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Ping Pong This work has been published in the Teen Ink monthly print magazine.


Ping-pong is a sport that has the reputation for being nerdy and pointless, but if that’s your impression of it, you have a lot to learn. Let me explain.

Playing a match is like taking a test: you have to calculate angles and probabilities under time pressure. If you don’t determine the right force and acceleration, you might completely miss the ball. Professional table tennis players do not become great overnight, as with any sport. Instead, they dedicate long hours (perhaps spent more productively elsewhere) learning.

It’s inevitable: the more you play, the more types of players you’ll ­encounter. The Ping-Pong Dork is the worst kind of challenger. He brings his own signature paddle to the match, insists on using his regulation-­standardized ball, will argue for hours about 40 mm versus 38 mm, and ­actually knows the names of the greatest players in the world. The most pathetic part is he’s beaten mercilessly every time.

Then there are the cautious folk, the fear of defeat causing them to play conservatively. A more liberal style, on the other hand, suggests control. You won’t try to slam when the game is moving at a fast pace, and you won’t attempt a cut serve when the score is 19-20. But when you can exploit the other player’s weakness and jump ahead, you’re free to miss all the slices and smashes you want.

Don’t think for a second this game isn’t cutthroat. Ping-pong teaches character. You can win, even if you’re down by 10, if you persevere with tenacity. You learn to work against anxiety, sometimes caused by the other player’s trick shots, sometimes by spectators, and sometimes by your own psyched-out self.

I remember one match against my dad, an opponent with over 30 years of experience. He quickly grabbed the lead, and the score stood at 17 to 10. It was my turn to serve. Boom! Boom! Boom! Three points off the return. Dad was starting to lose momentum, and he had broken into a sweat. BAM! I floated one. Can’t be doing that at this point, I thought. Nothing is worse than the ball not even hitting the other side of the table (floating). The score was 18 to 13, creating a psychological crossroads: was it time to pull out my killer move – the Slam Slice Supreme – risking everything? Or should I wait the momentum shift out, hoping Dad doesn’t regain his rhythm? I chose the latter and won. Why? Dad lost his mental game, causing him to lose the match.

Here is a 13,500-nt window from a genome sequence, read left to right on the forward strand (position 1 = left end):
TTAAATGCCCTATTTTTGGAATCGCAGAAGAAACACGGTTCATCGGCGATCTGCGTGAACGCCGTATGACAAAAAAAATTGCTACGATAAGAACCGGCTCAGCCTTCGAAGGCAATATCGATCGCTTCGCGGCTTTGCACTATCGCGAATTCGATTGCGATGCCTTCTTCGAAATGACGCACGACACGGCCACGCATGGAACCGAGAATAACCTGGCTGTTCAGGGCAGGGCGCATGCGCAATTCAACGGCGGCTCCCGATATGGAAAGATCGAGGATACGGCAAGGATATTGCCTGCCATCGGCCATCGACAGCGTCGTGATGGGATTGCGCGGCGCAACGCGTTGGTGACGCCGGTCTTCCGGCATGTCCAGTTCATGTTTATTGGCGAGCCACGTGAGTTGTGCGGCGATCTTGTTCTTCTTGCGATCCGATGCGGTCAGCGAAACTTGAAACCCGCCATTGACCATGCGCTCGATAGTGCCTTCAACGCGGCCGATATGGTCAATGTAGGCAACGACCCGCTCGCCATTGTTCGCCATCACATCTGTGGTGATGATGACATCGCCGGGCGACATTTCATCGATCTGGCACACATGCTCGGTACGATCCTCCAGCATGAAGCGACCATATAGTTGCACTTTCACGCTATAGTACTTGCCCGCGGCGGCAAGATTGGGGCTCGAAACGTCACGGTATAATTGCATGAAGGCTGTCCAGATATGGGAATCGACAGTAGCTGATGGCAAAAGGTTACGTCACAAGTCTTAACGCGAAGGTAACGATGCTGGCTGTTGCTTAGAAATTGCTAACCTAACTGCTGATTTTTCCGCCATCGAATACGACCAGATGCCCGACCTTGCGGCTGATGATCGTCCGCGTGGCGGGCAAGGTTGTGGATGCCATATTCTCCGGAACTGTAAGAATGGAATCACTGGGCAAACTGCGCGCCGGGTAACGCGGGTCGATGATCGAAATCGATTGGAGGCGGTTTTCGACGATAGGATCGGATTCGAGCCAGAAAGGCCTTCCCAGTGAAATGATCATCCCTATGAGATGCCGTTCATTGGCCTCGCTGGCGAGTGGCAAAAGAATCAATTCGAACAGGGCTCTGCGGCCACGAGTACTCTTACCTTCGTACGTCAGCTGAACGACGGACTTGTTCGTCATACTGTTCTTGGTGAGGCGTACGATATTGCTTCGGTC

Ping-pong is the art of cool – cool calculation, cool consideration, cool delivery. The most successful players know when to go in for the kill and when to sit back and let the opponents kill themselves. Next time you have the opportunity, play a game or two. You just might learn something.

This work has been published in the Teen Ink monthly print magazine. This piece has been published in Teen Ink’s monthly print magazine.




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This article has 7 comments. Post your own now!

recreamz29 said...
Dec. 9, 2012 at 3:29 am
whooaa!!! ping pong is really the an awesome game!
 
Weepinwillow said...
Feb. 14, 2011 at 4:24 pm
good article. i love ping pong!=)
 
swim4ever said...
Jul. 31, 2010 at 6:06 pm
Absolutely loved this article!! i wanted to go play ping pong as soon as i was done.
 
cavalier87 said...
Mar. 8, 2010 at 12:56 pm
i also invented the cleveland cutter!
 
MszRAiNDROPsz said...
Jul. 24, 2009 at 2:52 am
whoa. u've rele given it alot of thought. its good tho =]
 
cavalier87 replied...
Mar. 8, 2010 at 12:49 pm
i have always loved pingpong. i invented the super cavalier serve!
 
NCboi said...
Apr. 24, 2009 at 3:07 pm
true true a bit nerdy coments
 
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